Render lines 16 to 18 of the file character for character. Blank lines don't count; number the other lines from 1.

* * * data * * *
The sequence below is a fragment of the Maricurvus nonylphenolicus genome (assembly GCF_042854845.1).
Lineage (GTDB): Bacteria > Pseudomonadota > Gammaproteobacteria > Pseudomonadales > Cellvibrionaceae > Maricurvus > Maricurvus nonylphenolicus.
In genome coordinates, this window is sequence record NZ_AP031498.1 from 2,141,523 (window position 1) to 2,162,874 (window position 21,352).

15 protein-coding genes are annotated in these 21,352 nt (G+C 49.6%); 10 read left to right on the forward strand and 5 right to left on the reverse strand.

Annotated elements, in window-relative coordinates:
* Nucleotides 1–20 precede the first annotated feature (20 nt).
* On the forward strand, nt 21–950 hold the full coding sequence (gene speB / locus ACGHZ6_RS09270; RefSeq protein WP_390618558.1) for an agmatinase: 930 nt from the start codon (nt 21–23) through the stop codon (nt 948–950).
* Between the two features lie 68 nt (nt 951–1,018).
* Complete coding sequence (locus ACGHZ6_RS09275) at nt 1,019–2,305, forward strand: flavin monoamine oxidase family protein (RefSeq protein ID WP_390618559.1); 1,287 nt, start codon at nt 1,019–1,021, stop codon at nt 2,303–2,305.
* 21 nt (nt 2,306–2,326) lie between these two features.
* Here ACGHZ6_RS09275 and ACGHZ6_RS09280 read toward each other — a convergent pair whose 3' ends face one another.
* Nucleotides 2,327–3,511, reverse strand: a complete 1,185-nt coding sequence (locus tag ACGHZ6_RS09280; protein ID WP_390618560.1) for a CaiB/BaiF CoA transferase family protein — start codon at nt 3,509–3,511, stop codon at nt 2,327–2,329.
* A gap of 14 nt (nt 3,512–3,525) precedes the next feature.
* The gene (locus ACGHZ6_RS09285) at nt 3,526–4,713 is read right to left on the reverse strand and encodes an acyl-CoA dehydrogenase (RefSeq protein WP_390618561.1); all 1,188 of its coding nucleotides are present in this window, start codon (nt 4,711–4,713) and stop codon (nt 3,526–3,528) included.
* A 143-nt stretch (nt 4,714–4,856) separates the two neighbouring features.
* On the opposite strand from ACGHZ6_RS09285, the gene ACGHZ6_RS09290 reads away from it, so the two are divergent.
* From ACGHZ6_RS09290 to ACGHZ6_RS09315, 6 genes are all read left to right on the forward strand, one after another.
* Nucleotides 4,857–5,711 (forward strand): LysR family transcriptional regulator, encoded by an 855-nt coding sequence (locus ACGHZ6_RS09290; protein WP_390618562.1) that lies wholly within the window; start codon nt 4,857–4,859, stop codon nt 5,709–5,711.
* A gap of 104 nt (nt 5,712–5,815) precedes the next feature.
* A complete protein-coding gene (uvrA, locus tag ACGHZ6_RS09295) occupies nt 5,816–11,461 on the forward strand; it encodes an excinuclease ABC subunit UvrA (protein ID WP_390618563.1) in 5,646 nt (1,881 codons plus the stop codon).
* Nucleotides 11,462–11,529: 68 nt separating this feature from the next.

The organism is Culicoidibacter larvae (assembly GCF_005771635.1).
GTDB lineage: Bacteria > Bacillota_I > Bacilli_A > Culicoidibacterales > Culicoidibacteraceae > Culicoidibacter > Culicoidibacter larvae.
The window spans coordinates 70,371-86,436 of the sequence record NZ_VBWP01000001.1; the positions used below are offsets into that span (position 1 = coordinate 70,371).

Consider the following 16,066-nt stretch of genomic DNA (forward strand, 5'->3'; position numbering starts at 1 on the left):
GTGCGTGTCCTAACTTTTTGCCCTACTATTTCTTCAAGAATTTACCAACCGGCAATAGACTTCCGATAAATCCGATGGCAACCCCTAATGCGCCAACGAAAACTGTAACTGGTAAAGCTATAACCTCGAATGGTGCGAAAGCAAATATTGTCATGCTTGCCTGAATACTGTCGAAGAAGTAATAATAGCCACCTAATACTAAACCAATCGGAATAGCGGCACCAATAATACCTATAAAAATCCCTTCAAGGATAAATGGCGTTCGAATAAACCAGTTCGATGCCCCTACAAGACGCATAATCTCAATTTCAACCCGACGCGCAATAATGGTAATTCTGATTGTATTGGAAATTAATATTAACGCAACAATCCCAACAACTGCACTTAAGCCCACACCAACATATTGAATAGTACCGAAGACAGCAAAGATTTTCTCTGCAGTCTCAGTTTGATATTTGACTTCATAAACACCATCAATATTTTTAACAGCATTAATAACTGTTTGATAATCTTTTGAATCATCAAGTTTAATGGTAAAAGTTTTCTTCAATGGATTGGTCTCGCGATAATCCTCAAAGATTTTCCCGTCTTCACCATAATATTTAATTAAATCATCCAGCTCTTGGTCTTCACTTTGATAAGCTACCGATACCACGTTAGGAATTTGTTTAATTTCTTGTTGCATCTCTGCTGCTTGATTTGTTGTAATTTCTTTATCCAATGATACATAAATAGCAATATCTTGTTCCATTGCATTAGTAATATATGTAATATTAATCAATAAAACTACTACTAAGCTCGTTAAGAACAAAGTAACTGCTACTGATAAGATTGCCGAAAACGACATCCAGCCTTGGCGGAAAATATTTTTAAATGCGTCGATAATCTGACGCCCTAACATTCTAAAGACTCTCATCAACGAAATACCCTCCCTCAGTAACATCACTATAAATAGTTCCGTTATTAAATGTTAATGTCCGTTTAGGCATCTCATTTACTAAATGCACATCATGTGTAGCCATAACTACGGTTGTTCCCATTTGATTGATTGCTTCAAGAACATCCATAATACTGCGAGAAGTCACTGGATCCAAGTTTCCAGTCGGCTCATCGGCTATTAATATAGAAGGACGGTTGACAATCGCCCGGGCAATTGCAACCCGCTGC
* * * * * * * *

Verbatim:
* On the opposite strand from ACGHZ6_RS09285, the gene ACGHZ6_RS09290 reads away from it, so the two are divergent.
* From ACGHZ6_RS09290 to ACGHZ6_RS09315, 6 genes are all read left to right on the forward strand, one after another.
* Nucleotides 4,857–5,711 (forward strand): LysR family transcriptional regulator, encoded by an 855-nt coding sequence (locus ACGHZ6_RS09290; protein WP_390618562.1) that lies wholly within the window; start codon nt 4,857–4,859, stop codon nt 5,709–5,711.